The Media have a very important role to play and must engage in highlighting the non-acceptability of violence against women. Reporting also needs analysis. Too often issues pertaining to women are played down. In the same week in 1995, there were two major news items released by the newspapers about the transmission of viruses, the first related to Government plans to deal with the infection of 1,500 people with Hepatitis C and the second concerned a priest’s unsubstantiated claims about the infection with HIV of 80 men in the Dungarvan area by a “WOMAN”. The latter made coverage world-wide. Headlines included – “Last Days of Aids Avenger”, “Town gripped by virus fear”, “I am a victim of HIV Horror”. This story merited the attention and “entered the public consciousness in the way that the terrible story of Hepatitis C has failed to do”. This perpetrates the myth of the evil woman. It is consistent with the tabloidism of the English papers. It is not acceptable and perhaps a “watch-dog” committee is required to achieve a more just and accurate method of reporting.

Positive changes have occurred over the last decade, thanks to the increased profile of women as journalists and their ability to re-direct issues from “soft” stories like fashion, gossip, recipes, consumer affairs to more realistic issues. However male domination still persists and it is important to note that there are no women editors in any of the national newspapers which means ultimately women journalists are censored in their writings. Likewise there are no women on the RTE Board of Management. Fintan O’Toole states in the WPA Annual Journal 1996 “the people who decide what should be seen or heard or read are still overwhelmingly male” and this given the Patriarchal society we live in is unacceptable.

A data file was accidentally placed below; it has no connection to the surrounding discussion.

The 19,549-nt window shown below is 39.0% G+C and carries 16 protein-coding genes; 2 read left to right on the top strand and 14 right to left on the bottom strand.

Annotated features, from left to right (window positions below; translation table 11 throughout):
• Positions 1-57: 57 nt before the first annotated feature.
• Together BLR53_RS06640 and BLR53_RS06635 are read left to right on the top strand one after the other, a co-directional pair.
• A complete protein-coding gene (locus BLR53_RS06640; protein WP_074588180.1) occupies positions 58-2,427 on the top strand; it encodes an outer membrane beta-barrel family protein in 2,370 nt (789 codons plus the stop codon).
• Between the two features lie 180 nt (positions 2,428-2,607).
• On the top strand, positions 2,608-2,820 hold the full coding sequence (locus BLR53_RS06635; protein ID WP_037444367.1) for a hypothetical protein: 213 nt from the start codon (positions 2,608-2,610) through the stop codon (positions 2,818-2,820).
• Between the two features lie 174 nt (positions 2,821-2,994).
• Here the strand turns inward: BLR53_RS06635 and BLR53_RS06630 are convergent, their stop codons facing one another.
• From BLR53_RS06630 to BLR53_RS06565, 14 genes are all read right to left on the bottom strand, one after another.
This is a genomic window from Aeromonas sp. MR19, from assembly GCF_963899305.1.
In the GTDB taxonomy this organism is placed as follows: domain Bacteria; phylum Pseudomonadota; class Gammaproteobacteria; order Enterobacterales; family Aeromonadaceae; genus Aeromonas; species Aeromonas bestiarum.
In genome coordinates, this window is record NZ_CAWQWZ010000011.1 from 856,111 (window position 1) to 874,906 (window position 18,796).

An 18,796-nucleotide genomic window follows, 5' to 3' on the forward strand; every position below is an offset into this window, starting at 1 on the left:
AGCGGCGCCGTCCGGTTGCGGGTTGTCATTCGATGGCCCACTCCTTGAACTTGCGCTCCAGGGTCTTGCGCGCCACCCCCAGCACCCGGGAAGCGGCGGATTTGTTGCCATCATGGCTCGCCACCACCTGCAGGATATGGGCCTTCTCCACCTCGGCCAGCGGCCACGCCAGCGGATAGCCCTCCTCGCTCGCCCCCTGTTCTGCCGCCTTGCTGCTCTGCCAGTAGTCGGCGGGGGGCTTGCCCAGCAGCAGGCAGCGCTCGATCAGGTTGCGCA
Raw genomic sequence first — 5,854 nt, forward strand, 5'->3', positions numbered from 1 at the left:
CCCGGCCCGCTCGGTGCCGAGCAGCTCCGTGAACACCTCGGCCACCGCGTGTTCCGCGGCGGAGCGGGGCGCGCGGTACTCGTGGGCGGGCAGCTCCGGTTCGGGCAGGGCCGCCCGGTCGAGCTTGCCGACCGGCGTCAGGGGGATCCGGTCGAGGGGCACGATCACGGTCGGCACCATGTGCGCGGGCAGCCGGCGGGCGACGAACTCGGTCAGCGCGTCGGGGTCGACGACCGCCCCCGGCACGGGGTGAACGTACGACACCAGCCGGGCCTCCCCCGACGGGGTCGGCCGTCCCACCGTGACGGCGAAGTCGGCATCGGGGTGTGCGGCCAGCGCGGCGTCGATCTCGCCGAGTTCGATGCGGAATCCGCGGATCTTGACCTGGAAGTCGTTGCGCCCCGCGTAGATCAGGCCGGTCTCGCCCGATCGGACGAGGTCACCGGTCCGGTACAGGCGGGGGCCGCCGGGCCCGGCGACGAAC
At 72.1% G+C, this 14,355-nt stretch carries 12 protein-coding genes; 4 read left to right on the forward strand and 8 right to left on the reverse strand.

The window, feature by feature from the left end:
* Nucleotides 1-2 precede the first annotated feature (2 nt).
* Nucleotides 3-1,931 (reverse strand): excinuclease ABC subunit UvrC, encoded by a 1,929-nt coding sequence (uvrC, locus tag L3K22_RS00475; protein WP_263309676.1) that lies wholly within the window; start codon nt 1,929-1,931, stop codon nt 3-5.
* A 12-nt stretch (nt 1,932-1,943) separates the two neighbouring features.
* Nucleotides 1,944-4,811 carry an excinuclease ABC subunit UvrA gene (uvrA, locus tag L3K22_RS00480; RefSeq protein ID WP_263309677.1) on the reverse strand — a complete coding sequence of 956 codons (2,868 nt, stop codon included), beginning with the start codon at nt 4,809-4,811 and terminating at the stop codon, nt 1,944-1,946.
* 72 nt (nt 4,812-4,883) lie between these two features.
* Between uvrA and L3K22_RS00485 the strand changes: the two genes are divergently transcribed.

Since the 1970’s agencies who deal with women related issues have lobbied Government sufficiently that the Minister for Justice, Nora Owen, TD, provided funding for the preparation of a Report of the Working Party on the Legal and Judicial Process for Victims of Sexual and Other Crimes of Violence against Children and Women. The Action Now Report was published in October 1996. Women’s groups provided the necessary data for this report. The report is detailed and its makes 84 recommendations. In my opinion Radio and TV documentaries should allocate a greater percentage of time to the points raised in this and similar reports. Documentaries at night when men are likely to be watching them never appear to deal with the issue of violence perpetrated by men against women. I think both Gay Byrne and Pat Kenny shows on a Friday and Saturday evenings respectively should focus attention on areas relating to women. In England, programmes like the Thomas Cook, programme, Dispatches, Kilroy and others allocate a % of time to review issues relating specifically to Domestic violence, rape and other crimes perpetrated against women. The Women’s Aid Myths about Women brochure is most interesting.